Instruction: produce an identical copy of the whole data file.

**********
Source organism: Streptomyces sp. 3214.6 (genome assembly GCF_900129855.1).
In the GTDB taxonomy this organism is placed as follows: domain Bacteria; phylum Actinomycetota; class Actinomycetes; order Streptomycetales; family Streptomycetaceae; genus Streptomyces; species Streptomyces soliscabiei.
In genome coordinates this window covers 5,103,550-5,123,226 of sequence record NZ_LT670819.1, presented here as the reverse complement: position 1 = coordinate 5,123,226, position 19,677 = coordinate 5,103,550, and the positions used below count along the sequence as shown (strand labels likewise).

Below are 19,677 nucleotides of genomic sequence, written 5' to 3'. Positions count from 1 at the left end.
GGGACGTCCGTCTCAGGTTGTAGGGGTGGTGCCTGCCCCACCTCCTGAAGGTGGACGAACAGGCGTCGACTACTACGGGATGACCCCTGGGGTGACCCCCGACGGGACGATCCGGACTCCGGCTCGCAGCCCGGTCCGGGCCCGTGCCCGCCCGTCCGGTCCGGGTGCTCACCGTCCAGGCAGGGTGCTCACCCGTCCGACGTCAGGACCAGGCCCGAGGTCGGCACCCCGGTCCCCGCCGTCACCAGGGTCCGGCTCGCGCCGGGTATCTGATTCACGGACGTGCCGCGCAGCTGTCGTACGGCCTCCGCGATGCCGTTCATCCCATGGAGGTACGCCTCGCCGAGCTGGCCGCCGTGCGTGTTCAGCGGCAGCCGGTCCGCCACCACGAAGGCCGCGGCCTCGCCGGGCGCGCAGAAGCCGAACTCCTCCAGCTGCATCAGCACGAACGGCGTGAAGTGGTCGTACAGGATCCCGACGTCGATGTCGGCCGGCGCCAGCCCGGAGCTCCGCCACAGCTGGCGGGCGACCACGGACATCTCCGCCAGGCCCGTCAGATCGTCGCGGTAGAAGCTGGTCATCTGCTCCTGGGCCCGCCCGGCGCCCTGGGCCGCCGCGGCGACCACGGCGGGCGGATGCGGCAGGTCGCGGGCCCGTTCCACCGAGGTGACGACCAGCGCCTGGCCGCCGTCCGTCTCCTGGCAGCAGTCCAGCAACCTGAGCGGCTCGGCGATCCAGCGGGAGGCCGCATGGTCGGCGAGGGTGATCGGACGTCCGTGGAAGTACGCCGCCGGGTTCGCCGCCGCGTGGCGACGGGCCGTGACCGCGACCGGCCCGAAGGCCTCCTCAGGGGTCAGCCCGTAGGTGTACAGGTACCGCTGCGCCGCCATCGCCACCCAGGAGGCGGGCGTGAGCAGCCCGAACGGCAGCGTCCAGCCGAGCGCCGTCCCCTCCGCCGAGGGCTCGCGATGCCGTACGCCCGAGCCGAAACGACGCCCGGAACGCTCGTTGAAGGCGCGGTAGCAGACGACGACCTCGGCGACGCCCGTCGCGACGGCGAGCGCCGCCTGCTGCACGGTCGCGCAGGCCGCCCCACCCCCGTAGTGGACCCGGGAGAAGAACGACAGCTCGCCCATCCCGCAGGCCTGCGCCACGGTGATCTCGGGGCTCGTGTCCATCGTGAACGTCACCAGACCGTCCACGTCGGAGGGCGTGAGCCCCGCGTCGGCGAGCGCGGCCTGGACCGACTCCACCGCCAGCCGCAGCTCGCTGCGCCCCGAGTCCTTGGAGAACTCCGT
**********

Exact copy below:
Source organism: Streptomyces sp. 3214.6 (genome assembly GCF_900129855.1).
In the GTDB taxonomy this organism is placed as follows: domain Bacteria; phylum Actinomycetota; class Actinomycetes; order Streptomycetales; family Streptomycetaceae; genus Streptomyces; species Streptomyces soliscabiei.
In genome coordinates this window covers 5,103,550-5,123,226 of sequence record NZ_LT670819.1, presented here as the reverse complement: position 1 = coordinate 5,123,226, position 19,677 = coordinate 5,103,550, and the positions used below count along the sequence as shown (strand labels likewise).

Below are 19,677 nucleotides of genomic sequence, written 5' to 3'. Positions count from 1 at the left end.
GGGACGTCCGTCTCAGGTTGTAGGGGTGGTGCCTGCCCCACCTCCTGAAGGTGGACGAACAGGCGTCGACTACTACGGGATGACCCCTGGGGTGACCCCCGACGGGACGATCCGGACTCCGGCTCGCAGCCCGGTCCGGGCCCGTGCCCGCCCGTCCGGTCCGGGTGCTCACCGTCCAGGCAGGGTGCTCACCCGTCCGACGTCAGGACCAGGCCCGAGGTCGGCACCCCGGTCCCCGCCGTCACCAGGGTCCGGCTCGCGCCGGGTATCTGATTCACGGACGTGCCGCGCAGCTGTCGTACGGCCTCCGCGATGCCGTTCATCCCATGGAGGTACGCCTCGCCGAGCTGGCCGCCGTGCGTGTTCAGCGGCAGCCGGTCCGCCACCACGAAGGCCGCGGCCTCGCCGGGCGCGCAGAAGCCGAACTCCTCCAGCTGCATCAGCACGAACGGCGTGAAGTGGTCGTACAGGATCCCGACGTCGATGTCGGCCGGCGCCAGCCCGGAGCTCCGCCACAGCTGGCGGGCGACCACGGACATCTCCGCCAGGCCCGTCAGATCGTCGCGGTAGAAGCTGGTCATCTGCTCCTGGGCCCGCCCGGCGCCCTGGGCCGCCGCGGCGACCACGGCGGGCGGATGCGGCAGGTCGCGGGCCCGTTCCACCGAGGTGACGACCAGCGCCTGGCCGCCGTCCGTCTCCTGGCAGCAGTCCAGCAACCTGAGCGGCTCGGCGATCCAGCGGGAGGCCGCATGGTCGGCGAGGGTGATCGGACGTCCGTGGAAGTACGCCGCCGGGTTCGCCGCCGCGTGGCGACGGGCCGTGACCGCGACCGGCCCGAAGGCCTCCTCAGGGGTCAGCCCGTAGGTGTACAGGTACCGCTGCGCCGCCATCGCCACCCAGGAGGCGGGCGTGAGCAGCCCGAACGGCAGCGTCCAGCCGAGCGCCGTCCCCTCCGCCGAGGGCTCGCGATGCCGTACGCCCGAGCCGAAACGACGCCCGGAACGCTCGTTGAAGGCGCGGTAGCAGACGACGACCTCGGCGACGCCCGTCGCGACGGCGAGCGCCGCCTGCTGCACGGTCGCGCAGGCCGCCCCACCCCCGTAGTGGACCCGGGAGAAGAACGACAGCTCGCCCATCCCGCAGGCCTGCGCCACGGTGATCTCGGGGCTCGTGTCCATCGTGAACGTCACCAGACCGTCCACGTCGGAGGGCGTGAGCCCCGCGTCGGCGAGCGCGGCCTGGACCGACTCCACCGCCAGCCGCAGCTCGCTGCGCCCCGAGTCCTTGGAGAACTCCGT